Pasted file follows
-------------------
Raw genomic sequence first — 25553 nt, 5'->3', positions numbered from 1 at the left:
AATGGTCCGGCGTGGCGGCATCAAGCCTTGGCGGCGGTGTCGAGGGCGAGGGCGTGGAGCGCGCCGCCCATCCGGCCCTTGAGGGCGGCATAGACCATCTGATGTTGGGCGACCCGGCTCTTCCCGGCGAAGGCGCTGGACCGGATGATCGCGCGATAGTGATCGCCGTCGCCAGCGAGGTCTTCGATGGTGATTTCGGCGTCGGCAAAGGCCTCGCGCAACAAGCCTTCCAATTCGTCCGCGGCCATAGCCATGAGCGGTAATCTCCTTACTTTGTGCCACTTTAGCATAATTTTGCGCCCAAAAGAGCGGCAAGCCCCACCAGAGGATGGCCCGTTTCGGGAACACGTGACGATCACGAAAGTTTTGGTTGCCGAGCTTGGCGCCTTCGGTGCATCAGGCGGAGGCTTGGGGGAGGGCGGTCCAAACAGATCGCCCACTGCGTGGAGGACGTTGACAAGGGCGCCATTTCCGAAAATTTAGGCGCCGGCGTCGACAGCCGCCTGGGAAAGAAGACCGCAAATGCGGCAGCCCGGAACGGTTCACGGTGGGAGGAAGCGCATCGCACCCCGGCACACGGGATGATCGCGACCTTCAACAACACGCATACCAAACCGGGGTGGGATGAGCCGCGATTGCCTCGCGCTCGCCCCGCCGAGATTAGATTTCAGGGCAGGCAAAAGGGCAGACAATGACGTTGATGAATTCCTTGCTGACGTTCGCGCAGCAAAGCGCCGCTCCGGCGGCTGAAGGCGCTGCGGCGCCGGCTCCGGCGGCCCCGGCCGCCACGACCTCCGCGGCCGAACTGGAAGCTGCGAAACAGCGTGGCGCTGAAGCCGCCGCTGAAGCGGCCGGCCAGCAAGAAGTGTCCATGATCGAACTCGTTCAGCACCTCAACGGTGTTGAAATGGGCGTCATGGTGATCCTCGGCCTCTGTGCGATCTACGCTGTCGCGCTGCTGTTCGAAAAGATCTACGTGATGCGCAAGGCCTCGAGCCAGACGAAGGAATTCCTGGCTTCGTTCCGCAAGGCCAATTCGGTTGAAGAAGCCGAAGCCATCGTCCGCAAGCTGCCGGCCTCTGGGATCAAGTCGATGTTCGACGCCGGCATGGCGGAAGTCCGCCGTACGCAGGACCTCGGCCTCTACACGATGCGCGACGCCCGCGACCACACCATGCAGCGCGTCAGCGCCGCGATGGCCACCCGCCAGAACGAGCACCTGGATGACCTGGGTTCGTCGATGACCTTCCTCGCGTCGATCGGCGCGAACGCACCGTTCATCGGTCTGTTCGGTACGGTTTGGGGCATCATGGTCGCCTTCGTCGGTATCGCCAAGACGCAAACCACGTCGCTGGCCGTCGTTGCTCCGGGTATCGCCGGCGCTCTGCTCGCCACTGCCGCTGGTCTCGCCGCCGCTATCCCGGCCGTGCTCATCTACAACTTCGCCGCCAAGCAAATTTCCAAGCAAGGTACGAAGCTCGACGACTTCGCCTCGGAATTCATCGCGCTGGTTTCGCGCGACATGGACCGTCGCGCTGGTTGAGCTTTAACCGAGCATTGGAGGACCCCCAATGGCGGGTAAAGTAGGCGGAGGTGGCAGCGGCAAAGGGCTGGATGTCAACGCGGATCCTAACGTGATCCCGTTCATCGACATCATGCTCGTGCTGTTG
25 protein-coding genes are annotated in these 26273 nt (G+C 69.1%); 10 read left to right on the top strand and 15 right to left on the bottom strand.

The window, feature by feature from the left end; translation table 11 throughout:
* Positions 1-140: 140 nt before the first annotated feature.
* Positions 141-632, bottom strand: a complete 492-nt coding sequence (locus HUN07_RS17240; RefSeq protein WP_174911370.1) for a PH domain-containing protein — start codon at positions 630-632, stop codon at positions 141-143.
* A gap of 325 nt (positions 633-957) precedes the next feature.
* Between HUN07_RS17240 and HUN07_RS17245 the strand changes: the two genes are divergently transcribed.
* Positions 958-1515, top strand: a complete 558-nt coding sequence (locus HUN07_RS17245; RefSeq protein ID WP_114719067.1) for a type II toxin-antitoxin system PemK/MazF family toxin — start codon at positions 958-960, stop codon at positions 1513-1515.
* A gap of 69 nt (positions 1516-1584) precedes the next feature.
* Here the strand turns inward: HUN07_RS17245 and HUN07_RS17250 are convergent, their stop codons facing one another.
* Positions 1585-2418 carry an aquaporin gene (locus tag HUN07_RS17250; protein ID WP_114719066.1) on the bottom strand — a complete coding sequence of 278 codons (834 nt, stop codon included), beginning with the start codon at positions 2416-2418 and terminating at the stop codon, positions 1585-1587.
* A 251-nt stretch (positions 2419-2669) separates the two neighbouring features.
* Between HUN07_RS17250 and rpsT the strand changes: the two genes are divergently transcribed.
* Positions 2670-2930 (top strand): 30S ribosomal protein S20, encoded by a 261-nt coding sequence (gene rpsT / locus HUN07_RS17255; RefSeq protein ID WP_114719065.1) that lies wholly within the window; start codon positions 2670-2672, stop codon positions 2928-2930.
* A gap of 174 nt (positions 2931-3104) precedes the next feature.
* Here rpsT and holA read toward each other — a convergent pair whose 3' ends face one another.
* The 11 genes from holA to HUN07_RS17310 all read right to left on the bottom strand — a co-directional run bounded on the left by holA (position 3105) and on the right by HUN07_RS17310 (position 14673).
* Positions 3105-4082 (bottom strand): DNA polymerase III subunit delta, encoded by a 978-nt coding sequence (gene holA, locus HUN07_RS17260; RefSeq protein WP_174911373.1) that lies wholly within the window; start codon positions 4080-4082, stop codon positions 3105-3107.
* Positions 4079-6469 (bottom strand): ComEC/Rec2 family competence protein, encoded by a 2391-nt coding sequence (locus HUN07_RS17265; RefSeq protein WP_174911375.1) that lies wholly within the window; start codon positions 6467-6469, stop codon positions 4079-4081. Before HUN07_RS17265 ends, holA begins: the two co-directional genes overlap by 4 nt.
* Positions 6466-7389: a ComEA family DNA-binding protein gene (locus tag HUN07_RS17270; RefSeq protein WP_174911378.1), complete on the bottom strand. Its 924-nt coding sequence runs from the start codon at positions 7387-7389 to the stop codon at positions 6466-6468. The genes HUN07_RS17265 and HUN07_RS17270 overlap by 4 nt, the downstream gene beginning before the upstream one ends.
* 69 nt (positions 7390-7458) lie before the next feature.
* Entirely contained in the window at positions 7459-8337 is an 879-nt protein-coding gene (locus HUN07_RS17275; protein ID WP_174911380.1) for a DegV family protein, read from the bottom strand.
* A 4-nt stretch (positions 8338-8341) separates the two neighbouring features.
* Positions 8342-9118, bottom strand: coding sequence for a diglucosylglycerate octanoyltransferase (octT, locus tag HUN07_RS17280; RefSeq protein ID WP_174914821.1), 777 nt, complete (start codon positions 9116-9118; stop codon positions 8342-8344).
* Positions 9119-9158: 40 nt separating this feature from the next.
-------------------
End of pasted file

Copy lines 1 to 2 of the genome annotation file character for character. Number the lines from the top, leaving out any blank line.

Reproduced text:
Raw genomic sequence first — 25553 nt, 5'->3', positions numbered from 1 at the left:
AATGGTCCGGCGTGGCGGCATCAAGCCTTGGCGGCGGTGTCGAGGGCGAGGGCGTGGAGCGCGCCGCCCATCCGGCCCTTGAGGGCGGCATAGACCATCTGATGTTGGGCGACCCGGCTCTTCCCGGCGAAGGCGCTGGACCGGATGATCGCGCGATAGTGATCGCCGTCGCCAGCGAGGTCTTCGATGGTGATTTCGGCGTCGGCAAAGGCCTCGCGCAACAAGCCTTCCAATTCGTCCGCGGCCATAGCCATGAGCGGTAATCTCCTTACTTTGTGCCACTTTAGCATAATTTTGCGCCCAAAAGAGCGGCAAGCCCCACCAGAGGATGGCCCGTTTCGGGAACACGTGACGATCACGAAAGTTTTGGTTGCCGAGCTTGGCGCCTTCGGTGCATCAGGCGGAGGCTTGGGGGAGGGCGGTCCAAACAGATCGCCCACTGCGTGGAGGACGTTGACAAGGGCGCCATTTCCGAAAATTTAGGCGCCGGCGTCGACAGCCGCCTGGGAAAGAAGACCGCAAATGCGGCAGCCCGGAACGGTTCACGGTGGGAGGAAGCGCATCGCACCCCGGCACACGGGATGATCGCGACCTTCAACAACACGCATACCAAACCGGGGTGGGATGAGCCGCGATTGCCTCGCGCTCGCCCCGCCGAGATTAGATTTCAGGGCAGGCAAAAGGGCAGACAATGACGTTGATGAATTCCTTGCTGACGTTCGCGCAGCAAAGCGCCGCTCCGGCGGCTGAAGGCGCTGCGGCGCCGGCTCCGGCGGCCCCGGCCGCCACGACCTCCGCGGCCGAACTGGAAGCTGCGAAACAGCGTGGCGCTGAAGCCGCCGCTGAAGCGGCCGGCCAGCAAGAAGTGTCCATGATCGAACTCGTTCAGCACCTCAACGGTGTTGAAATGGGCGTCATGGTGATCCTCGGCCTCTGTGCGATCTACGCTGTCGCGCTGCTGTTCGAAAAGATCTACGTGATGCGCAAGGCCTCGAGCCAGACGAAGGAATTCCTGGCTTCGTTCCGCAAGGCCAATTCGGTTGAAGAAGCCGAAGCCATCGTCCGCAAGCTGCCGGCCTCTGGGATCAAGTCGATGTTCGACGCCGGCATGGCGGAAGTCCGCCGTACGCAGGACCTCGGCCTCTACACGATGCGCGACGCCCGCGACCACACCATGCAGCGCGTCAGCGCCGCGATGGCCACCCGCCAGAACGAGCACCTGGATGACCTGGGTTCGTCGATGACCTTCCTCGCGTCGATCGGCGCGAACGCACCGTTCATCGGTCTGTTCGGTACGGTTTGGGGCATCATGGTCGCCTTCGTCGGTATCGCCAAGACGCAAACCACGTCGCTGGCCGTCGTTGCTCCGGGTATCGCCGGCGCTCTGCTCGCCACTGCCGCTGGTCTCGCCGCCGCTATCCCGGCCGTGCTCATCTACAACTTCGCCGCCAAGCAAATTTCCAAGCAAGGTACGAAGCTCGACGACTTCGCCTCGGAATTCATCGCGCTGGTTTCGCGCGACATGGACCGTCGCGCTGGTTGAGCTTTAACCGAGCATTGGAGGACCCCCAATGGCGGGTAAAGTAGGCGGAGGTGGCAGCGGCAAAGGGCTGGATGTCAACGCGGATCCTAACGTGATCCCGTTCATCGACATCATGCTCGTGCTGTTG